Friday, June 4, 2021

The Apple Stone, a fantasy by Nicholas Stuart Gray

Title: The Apple Stone
Author: Nicholas Stuart Gray
Illustrator: Charles Keeping
Publication: Meredith Press, hardcover, 1969 (originally published 1965)
Genre: Juvenile fantasy
Setting: Great Britain, 20th century
Description: It was an odd-looking apple – dull yellow and crinkled all over with age – but it had a nice smell. And, as they soon learned, that’s not all it had.

“It’s magic,” said Missie. The others – her older brother Jeremy, her sister Jo, and their cousins, Douglas and Nigel – scoffed.

BUT . . . “A very sensible thing to say,” said the apple stone, and went on to admit modestly that “One touch from me animates the inanimate.”

As good as its word, the apple stone, with its remarkable and sometimes dangerous talent, led the five of them into one incredible adventure after another with things that were never meant to be alive: a leopard-skin rug, a model rocket ship, and a bookend in the shape of an elephant, to mention only a few.

This is not just a fantasy but also a family story highlighting three quirky siblings and their nonstop quarreling cousins.

My Impression: I found this book at the children’s library many years ago and soon had read all four books on its shelves – The Apple Stone, Grimbold’s Other World, Over the Hills to Fabylon, and Mainly in Moonlight (which is a short story collection) – and reread them more than once over the years. I found The Seventh Swan and Down in the Cellar much later, and am lucky now to have secured copies of all six. Rereading The Apple Stone as an adult reveals even more charm and humor than I appreciated as a child but I certainly enjoyed it then. I now see the influence of E. Nesbit whose books Gray obviously grew up enjoying but I find him much more amusing and his acknowledgment of the ways families bicker and unexpectedly switch sides in arguments is very realistic. 

Narrator Jeremy is an Oswald Bastable character with the weight of being the eldest on his shoulders and the diffidence of an aspiring writer. The children are actually a lot like those in Down in the Cellar with the addition of two zany cousins, one a Macdonald and one a Campbell, always arguing but usually refraining from using the word that prompts mayhem and physical warfare: massacre (at ten, I am sure I had no idea what was going on here, unless I asked my mother, an omniscient librarian long before she got her degree and became one in fact).

As in Nesbit or Edward Eager’s books, the children recklessly use the apple stone’s magic with whimsical or sometimes outright dangerous results; it gets heavier with each use, which results in accidental use. I remembered the terror of a feather boa that becomes a menacing snake threatening eight-year-old Missie but my two favorite episodes involve a visit from Guy Fawkes (Nesbit inspired my interest early) and bringing to life a stone crusader in the village church:
“You look to hear tales of heroism and glory,” said he, “the victory of the brave and good against the bad barbarians. No war is quite like that. And the sort with which I was embroiled was far otherwise, I do assure you.”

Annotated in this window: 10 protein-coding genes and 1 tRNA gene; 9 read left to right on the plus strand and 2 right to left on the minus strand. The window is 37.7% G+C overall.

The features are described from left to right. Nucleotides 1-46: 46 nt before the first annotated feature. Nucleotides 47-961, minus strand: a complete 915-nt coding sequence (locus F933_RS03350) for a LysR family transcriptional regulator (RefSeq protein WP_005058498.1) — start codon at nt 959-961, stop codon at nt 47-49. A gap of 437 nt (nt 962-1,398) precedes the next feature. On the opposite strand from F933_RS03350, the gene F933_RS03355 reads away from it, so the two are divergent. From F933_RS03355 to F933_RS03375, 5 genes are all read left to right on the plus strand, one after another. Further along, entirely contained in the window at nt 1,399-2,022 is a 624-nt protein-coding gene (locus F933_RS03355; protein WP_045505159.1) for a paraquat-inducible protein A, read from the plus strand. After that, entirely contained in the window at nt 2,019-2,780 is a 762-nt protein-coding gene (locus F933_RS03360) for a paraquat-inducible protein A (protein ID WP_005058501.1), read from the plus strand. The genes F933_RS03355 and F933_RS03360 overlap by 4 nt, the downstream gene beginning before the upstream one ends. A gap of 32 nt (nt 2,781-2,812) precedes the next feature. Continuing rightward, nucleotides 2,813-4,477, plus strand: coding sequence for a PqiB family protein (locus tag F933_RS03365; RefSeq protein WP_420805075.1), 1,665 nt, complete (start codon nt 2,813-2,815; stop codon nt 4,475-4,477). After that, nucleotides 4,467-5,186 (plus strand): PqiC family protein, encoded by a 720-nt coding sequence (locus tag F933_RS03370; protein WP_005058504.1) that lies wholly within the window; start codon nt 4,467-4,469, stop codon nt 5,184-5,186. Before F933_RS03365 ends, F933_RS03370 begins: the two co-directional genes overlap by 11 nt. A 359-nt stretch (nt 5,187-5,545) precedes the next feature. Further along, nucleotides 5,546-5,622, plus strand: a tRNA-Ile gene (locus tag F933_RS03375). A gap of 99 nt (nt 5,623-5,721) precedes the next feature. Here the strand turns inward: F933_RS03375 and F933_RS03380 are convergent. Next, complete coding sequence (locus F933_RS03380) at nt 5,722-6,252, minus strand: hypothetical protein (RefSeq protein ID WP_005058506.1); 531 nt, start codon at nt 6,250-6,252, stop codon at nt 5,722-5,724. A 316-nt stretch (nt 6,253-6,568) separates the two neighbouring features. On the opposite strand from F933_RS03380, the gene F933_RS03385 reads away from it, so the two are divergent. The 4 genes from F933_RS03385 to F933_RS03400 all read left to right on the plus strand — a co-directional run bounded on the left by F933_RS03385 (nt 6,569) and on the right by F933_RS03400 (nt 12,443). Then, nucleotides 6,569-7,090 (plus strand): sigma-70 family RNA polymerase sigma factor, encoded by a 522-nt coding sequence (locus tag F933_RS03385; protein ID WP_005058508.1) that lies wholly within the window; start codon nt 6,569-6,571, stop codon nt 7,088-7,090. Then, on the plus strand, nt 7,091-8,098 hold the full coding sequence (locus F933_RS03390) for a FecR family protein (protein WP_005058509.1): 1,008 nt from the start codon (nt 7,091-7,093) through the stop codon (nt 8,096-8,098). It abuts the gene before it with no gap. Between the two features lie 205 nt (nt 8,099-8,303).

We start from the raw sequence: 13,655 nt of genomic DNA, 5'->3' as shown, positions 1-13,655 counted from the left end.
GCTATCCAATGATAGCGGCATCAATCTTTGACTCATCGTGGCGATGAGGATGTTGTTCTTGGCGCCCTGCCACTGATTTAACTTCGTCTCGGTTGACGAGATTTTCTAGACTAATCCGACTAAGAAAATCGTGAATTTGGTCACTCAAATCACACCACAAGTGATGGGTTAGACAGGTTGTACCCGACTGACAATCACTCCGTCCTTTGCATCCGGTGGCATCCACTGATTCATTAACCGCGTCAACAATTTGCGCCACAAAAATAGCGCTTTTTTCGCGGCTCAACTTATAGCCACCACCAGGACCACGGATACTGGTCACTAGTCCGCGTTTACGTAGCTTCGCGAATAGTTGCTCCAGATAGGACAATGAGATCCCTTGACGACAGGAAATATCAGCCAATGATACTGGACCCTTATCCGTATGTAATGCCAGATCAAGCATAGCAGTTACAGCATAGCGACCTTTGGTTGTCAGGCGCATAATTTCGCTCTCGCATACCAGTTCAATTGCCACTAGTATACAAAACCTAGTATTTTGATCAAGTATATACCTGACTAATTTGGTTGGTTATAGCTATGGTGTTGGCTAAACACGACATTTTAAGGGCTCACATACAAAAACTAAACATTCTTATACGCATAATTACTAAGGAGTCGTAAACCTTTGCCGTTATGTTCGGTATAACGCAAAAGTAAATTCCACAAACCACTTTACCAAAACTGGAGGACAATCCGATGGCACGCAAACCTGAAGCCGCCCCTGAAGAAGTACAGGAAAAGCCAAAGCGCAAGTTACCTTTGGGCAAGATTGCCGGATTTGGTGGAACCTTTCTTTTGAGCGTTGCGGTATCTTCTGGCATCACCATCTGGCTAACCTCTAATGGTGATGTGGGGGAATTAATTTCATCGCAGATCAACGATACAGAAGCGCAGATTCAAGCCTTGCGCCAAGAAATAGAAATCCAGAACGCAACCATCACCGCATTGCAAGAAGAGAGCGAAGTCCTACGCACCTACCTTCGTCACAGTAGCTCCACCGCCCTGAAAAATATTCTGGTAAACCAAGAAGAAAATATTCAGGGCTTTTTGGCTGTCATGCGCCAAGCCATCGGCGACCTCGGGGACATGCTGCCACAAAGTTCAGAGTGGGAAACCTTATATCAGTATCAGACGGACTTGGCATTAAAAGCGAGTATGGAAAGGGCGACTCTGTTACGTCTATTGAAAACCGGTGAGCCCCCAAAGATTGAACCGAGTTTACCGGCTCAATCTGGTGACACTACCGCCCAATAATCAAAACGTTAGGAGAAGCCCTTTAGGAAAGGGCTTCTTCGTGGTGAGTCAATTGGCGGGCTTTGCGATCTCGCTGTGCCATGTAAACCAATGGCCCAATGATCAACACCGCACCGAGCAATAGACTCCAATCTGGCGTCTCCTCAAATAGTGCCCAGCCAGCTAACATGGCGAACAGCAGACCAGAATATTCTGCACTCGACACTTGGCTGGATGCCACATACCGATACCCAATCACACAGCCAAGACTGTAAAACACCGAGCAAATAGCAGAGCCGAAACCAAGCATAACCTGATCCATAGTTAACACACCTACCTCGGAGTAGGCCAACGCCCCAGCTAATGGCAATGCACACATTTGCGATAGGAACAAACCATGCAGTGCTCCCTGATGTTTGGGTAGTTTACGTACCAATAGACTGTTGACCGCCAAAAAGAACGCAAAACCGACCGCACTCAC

“You spoke as though you liked the Saracens,” said Jo.

“And so I did.”

“But weren’t they cruel and evil?” said Missie, round-eyed with surprise . . . .

“it seems time changes nothing,” said he. “I know how many years have hurried by since my day ended in that time. I know the power you hold that has brought me here, in my shape as I was then. And almost I think that I myself can hear myself speaking as a child again – in terms of war, with good against bad, and always the eternal assumption that ‘we’ are good and ‘they’ are bad. Dear my God in Heaven,” he sighed, “is no lesson ever learned?”

“But – Saracens!” said Douglas.
Gray's books are beloved by those who know them and it is a huge shame that Gray’s books are not only out of print but impossible to find. The Seventh Swan is the easiest to find because it was published in paperback. Check out some of the prices for The Apple Stone if you want to give yourself sticker-shock!
UK edition
Source: Personal copy.  The description above is from the dust jacket, helpfully pasted into my ex-library copy.

Another Nicholas Stuart Gray reviewDown in the Cellar


Lark said...

Fun! I love these kind of children's fantasy books, probably because I was such a fan of Nesbit and Eager growing up. :)

Lex @ Lexlingua said...

Edward Eager! Half Magic was one of my favorites, and here's a book that sounds delightfully similar. I wish I'd discovered this as a kid, though as you mentioned, it seems the book's charm is more obvious when older. :) I should read this one, and re-read Half Magic.

Katrina said...

I didn't read his books as a child and wonder if I will ever now as they're so eye-wateringly expensive. I'll look out for them in secondhand bookshops as you never know your luck! I love the Nesbit books though.

Lory said...

This kind of beloved but way too expensive book seems definitely due for a reprint! I wonder if NYRB children's classics would be interested.